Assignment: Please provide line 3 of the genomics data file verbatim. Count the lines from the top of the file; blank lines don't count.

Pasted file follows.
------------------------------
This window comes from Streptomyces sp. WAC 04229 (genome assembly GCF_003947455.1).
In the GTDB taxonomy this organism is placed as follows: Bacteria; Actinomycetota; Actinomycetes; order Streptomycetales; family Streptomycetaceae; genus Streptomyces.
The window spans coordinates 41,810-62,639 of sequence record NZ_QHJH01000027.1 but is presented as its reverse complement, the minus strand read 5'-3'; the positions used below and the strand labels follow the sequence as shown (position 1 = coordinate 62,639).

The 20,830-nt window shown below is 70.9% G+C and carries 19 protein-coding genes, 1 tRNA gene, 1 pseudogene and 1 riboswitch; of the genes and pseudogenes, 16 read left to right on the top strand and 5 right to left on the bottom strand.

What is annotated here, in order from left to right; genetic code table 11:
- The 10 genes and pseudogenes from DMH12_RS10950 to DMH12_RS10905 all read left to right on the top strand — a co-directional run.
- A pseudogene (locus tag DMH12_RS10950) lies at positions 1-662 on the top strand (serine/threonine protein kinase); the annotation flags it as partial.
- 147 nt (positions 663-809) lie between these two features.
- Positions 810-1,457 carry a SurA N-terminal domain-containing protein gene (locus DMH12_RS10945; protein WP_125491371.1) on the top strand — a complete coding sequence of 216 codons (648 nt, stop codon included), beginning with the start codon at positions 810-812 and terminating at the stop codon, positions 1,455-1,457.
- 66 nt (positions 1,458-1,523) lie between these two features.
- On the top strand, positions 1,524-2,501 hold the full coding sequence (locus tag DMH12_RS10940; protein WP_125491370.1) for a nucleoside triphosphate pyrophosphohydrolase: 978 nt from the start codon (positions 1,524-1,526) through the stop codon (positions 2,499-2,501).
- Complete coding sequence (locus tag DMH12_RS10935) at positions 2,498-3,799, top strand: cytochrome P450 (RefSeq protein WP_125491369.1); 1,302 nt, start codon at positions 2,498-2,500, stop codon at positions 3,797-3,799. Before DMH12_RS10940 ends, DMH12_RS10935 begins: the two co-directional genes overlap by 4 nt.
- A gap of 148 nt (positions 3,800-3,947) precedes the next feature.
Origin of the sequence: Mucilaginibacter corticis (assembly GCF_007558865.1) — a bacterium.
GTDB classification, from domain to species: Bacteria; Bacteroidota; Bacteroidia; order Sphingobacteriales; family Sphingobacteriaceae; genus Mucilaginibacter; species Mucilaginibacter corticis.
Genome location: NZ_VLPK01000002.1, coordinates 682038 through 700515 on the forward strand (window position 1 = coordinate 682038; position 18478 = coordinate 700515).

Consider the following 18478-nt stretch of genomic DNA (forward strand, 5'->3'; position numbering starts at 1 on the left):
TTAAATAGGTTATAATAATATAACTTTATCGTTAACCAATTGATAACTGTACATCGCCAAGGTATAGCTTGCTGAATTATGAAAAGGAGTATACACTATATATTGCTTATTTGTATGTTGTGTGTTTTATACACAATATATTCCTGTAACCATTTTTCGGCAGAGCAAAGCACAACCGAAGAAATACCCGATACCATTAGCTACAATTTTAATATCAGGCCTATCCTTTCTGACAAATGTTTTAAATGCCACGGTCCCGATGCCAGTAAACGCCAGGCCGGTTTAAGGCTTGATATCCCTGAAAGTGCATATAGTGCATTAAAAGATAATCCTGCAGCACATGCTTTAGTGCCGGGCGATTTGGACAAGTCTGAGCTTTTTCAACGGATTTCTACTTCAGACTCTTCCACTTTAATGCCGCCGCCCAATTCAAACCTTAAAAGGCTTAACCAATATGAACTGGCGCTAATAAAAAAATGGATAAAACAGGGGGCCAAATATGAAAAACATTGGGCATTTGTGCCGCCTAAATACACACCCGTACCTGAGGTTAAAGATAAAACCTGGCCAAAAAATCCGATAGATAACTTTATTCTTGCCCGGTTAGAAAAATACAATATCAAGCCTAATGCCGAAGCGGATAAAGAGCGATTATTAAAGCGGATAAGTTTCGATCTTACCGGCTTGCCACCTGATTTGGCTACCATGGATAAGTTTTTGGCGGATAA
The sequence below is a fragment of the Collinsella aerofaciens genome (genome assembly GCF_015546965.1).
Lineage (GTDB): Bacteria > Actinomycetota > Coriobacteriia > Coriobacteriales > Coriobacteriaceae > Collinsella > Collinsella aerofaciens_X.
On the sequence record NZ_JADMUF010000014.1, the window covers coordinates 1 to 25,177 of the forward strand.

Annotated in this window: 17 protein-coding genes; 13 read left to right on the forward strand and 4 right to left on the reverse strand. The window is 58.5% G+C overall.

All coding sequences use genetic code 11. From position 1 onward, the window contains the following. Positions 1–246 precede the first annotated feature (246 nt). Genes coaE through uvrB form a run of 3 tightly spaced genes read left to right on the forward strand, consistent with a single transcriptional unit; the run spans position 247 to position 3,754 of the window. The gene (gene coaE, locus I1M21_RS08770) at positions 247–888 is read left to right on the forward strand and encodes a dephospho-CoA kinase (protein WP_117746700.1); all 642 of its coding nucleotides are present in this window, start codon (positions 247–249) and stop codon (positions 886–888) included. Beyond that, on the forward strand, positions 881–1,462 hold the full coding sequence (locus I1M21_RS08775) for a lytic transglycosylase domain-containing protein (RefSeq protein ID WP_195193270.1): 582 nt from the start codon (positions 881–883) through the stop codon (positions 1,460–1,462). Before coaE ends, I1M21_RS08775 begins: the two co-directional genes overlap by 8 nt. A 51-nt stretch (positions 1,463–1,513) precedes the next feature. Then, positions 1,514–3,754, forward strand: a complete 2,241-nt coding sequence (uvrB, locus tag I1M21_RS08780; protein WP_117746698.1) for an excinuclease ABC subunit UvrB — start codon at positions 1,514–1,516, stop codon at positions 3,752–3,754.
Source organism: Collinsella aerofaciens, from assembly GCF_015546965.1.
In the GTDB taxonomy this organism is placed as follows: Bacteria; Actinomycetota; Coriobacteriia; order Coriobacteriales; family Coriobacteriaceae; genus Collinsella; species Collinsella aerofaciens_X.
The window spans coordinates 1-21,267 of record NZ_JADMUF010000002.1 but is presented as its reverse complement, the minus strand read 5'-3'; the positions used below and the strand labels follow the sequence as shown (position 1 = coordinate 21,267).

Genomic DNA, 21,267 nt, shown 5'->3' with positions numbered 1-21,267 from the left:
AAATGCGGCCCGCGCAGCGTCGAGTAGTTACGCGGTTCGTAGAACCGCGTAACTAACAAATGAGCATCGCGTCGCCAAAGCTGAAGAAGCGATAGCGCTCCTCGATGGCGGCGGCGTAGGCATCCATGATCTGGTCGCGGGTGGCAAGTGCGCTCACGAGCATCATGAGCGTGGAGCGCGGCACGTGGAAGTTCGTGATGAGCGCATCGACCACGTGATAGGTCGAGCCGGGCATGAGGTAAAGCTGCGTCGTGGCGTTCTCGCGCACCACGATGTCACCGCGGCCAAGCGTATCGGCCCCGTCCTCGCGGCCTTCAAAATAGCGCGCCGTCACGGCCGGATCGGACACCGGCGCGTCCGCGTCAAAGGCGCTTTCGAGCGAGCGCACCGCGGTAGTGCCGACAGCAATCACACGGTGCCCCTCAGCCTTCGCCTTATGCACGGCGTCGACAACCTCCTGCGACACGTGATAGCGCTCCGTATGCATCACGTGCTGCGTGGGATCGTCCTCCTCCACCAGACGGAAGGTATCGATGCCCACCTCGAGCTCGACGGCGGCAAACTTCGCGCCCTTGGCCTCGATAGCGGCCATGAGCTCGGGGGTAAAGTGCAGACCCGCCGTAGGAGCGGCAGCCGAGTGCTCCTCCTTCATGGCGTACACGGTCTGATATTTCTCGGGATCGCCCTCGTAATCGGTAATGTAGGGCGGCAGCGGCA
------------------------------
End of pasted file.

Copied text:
The window spans coordinates 41,810-62,639 of sequence record NZ_QHJH01000027.1 but is presented as its reverse complement, the minus strand read 5'-3'; the positions used below and the strand labels follow the sequence as shown (position 1 = coordinate 62,639).